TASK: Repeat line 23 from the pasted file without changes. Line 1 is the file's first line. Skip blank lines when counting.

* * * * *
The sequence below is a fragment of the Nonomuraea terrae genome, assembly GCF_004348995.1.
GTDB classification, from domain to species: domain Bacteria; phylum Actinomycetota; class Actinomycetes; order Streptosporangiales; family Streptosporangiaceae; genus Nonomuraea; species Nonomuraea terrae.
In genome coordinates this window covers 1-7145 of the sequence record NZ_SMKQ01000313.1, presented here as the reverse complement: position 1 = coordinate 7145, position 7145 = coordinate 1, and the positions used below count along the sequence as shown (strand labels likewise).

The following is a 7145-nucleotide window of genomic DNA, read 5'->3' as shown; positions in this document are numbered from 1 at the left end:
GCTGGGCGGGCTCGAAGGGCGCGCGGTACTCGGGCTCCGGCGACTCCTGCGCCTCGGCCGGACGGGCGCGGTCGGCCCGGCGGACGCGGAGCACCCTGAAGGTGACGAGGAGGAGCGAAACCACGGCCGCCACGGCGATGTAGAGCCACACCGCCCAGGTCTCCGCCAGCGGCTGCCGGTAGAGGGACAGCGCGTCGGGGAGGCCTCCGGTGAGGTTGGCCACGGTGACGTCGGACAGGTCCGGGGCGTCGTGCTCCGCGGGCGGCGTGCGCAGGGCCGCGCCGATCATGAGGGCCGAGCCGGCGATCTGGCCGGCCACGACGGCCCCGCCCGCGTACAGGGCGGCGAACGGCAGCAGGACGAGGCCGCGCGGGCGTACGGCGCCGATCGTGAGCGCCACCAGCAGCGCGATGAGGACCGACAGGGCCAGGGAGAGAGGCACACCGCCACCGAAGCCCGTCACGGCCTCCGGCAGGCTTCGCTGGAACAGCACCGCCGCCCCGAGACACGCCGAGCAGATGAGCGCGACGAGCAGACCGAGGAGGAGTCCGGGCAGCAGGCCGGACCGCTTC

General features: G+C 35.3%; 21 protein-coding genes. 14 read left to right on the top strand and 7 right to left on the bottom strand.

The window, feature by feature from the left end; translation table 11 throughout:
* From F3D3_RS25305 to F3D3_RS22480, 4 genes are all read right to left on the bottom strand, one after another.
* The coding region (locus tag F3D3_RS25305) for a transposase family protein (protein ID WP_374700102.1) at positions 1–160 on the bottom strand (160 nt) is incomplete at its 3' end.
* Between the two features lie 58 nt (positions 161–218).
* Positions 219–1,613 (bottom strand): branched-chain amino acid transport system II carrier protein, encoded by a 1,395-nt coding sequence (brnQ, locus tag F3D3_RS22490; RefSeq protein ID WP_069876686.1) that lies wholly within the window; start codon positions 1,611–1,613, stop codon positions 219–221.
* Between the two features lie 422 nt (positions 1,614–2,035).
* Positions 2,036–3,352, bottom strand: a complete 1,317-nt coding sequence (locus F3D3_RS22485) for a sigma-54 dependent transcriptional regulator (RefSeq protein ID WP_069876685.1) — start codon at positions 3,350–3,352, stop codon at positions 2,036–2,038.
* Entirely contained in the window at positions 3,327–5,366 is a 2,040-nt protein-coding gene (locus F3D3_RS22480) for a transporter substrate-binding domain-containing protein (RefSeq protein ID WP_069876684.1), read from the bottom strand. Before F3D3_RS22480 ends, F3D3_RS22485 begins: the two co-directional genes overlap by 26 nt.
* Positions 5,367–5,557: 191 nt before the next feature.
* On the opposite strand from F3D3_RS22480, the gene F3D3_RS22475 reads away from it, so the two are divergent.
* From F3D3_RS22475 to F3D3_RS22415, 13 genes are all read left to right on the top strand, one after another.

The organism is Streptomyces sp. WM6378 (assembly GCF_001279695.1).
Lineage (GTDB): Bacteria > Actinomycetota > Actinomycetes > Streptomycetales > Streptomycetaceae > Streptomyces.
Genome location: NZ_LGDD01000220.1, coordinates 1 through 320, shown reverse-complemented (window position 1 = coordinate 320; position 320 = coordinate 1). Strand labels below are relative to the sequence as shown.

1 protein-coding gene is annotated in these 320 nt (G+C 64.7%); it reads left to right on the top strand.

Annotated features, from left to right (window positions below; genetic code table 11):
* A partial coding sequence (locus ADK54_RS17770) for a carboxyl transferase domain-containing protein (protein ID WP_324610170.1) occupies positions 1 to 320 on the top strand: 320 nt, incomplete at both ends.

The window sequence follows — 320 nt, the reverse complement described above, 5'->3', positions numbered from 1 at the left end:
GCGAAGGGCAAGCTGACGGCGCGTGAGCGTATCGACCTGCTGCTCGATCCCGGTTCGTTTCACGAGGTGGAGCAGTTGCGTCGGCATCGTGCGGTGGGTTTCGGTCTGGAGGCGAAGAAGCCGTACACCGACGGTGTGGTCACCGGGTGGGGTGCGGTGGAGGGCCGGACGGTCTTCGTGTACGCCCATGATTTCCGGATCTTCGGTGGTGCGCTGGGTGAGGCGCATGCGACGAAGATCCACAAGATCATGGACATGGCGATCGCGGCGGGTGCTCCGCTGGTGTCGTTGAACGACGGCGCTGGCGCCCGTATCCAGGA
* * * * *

* A partial coding sequence (locus ADK54_RS17770) for a carboxyl transferase domain-containing protein (protein ID WP_324610170.1) occupies positions 1 to 320 on the top strand: 320 nt, incomplete at both ends.